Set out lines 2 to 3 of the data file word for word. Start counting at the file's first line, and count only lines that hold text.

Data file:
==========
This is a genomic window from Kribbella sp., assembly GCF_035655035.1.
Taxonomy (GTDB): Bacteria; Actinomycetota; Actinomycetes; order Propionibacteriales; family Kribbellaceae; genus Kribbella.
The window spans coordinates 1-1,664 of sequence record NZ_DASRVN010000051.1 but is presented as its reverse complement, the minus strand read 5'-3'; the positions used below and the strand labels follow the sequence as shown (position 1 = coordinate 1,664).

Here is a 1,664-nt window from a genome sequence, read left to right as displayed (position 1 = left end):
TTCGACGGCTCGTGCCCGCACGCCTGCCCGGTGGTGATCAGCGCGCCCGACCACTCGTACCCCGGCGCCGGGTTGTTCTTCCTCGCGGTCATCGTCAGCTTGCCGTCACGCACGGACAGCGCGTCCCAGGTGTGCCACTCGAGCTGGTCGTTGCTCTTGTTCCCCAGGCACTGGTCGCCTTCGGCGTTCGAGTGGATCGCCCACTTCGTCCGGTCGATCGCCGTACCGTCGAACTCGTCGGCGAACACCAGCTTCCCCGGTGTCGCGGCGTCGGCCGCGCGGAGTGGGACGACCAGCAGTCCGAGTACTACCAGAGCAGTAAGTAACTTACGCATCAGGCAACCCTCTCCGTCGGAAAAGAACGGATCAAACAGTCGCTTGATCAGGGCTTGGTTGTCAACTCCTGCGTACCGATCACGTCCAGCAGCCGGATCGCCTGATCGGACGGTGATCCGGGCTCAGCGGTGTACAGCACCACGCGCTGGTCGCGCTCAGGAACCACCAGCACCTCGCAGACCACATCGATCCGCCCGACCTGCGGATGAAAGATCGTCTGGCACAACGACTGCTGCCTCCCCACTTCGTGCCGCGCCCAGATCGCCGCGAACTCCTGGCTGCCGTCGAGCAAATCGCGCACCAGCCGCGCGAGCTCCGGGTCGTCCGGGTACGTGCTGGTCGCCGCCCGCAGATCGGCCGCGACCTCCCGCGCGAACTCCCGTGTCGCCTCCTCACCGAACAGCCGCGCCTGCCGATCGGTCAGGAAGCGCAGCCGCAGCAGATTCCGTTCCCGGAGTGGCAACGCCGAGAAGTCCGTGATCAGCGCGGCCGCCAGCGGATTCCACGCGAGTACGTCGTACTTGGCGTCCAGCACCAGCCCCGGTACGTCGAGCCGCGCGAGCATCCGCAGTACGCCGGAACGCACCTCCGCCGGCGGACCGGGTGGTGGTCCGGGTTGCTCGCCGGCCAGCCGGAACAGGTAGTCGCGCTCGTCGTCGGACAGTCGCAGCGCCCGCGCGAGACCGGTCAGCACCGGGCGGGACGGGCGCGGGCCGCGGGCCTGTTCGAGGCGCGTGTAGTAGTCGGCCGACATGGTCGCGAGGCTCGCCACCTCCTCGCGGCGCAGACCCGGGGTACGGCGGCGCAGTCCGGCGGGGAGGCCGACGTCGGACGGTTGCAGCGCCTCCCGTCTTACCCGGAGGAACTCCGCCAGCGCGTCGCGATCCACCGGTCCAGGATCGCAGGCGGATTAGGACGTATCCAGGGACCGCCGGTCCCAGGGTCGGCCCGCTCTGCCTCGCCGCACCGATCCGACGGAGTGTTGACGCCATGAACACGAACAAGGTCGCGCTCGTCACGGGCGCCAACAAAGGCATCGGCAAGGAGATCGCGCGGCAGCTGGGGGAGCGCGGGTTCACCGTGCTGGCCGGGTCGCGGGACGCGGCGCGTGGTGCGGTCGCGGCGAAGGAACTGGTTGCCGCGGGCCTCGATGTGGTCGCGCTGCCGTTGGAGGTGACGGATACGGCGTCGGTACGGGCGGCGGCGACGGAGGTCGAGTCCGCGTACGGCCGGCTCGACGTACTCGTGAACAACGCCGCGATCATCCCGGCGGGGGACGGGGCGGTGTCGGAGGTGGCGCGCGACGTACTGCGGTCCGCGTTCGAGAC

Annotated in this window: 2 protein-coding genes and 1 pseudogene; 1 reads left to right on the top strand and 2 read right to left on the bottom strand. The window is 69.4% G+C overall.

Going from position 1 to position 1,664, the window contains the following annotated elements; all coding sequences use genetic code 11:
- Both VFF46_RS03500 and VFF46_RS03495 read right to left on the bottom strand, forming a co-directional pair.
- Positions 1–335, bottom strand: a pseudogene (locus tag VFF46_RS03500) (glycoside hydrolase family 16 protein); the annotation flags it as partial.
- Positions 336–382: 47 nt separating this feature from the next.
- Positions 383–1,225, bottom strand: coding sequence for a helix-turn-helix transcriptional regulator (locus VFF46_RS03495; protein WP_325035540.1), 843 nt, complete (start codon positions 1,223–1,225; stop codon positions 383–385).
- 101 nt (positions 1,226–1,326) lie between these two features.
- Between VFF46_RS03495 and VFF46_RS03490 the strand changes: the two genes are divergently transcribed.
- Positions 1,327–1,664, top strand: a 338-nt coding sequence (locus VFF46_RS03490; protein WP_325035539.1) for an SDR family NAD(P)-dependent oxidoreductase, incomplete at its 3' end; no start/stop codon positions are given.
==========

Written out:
Taxonomy (GTDB): Bacteria; Actinomycetota; Actinomycetes; order Propionibacteriales; family Kribbellaceae; genus Kribbella.
The window spans coordinates 1-1,664 of sequence record NZ_DASRVN010000051.1 but is presented as its reverse complement, the minus strand read 5'-3'; the positions used below and the strand labels follow the sequence as shown (position 1 = coordinate 1,664).